For the last few months, I’ve seen the traditional Spanish lebrillos de fajalauza (the characteristic ceramic from Granada) gracing walls, homes and stores all over the world. You might have seen them too, they are the huge ceramic bowls- usually green and white or blue and white- that people hang on walls, place on big tables or just lay them on the floor. Known in Spanish as lebrillos, they were traditionally used for cooking or for one’s personal hygiene. They have been around for centuries but lately, I started to see them outside Spain more and more often and I think we need to blame Instagram for the lebrillo revival.
You might remember this picture – it’s Veere Grenney house in Tangier and I’ve seen it in most of the Instagram accounts I follow – it kind of went viral when Architectural Digest posted the article back in March 2018
But before Grenney, Saint Laurent used the Spanish Lebrillos in Tangier at his and Berge’s Villa Mabrouka (I’ve always wondered if Greeney took inspiration from Mabrouka for his Tangier home)
Another Instagram account to ‘blame’ the popularity of Lebrillos is @volubilis_art This antiques store in Marbella has plenty of images with beautifully styled lebrillos that makes you want to fill your home with this attractive Spanish Ceramics.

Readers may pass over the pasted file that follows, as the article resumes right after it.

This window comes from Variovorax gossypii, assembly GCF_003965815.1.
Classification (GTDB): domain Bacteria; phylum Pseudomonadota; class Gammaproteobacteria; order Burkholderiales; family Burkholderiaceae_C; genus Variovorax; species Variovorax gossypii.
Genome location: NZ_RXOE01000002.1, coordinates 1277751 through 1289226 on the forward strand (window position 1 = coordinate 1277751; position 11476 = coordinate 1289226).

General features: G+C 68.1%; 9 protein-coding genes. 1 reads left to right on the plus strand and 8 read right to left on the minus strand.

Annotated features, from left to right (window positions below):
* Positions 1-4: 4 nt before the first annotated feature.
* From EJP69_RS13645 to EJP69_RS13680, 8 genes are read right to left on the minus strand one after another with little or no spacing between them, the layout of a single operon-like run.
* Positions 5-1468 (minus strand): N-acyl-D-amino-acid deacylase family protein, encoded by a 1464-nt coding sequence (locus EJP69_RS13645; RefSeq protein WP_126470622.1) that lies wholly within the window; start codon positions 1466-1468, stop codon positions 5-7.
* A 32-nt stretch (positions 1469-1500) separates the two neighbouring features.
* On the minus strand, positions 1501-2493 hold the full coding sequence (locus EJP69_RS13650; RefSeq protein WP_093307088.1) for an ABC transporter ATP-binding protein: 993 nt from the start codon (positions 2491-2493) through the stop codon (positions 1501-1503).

The late Jaime Parladé used Lebrillos in many of his projects.
James Mortimer Photography
Ricardo Labougle photography
I love this pool Pavillion in Sotogrande by Melián-Randolph with a great balance between modern and traditional (You can read my interview with Sylvia Melián Randolph here)
If you are in America, you can find them at CASA GUSTO a beautiful store of antiques, objects, and artworks on Georgia Avenue in West Palm Beach Florida. The space is filled with goods old and new gathered and invented from around the globe. Their lebrillos are made in Mexico and inspired by traditional Andalusian designs.
Very interesting article ! I love Lebrillos since I visited Andalusia but we don’t see them much elsewhere in Europe. I didn’t know they were now also made in Mexico. It will be tricky to see the difference from the old originals.
Greetings from Switzerland
Thanks Nicole! In the last few years they have become quite popular, and you can see them in other places – including England on the US! Although most of them are still made in Andalucia. Gloria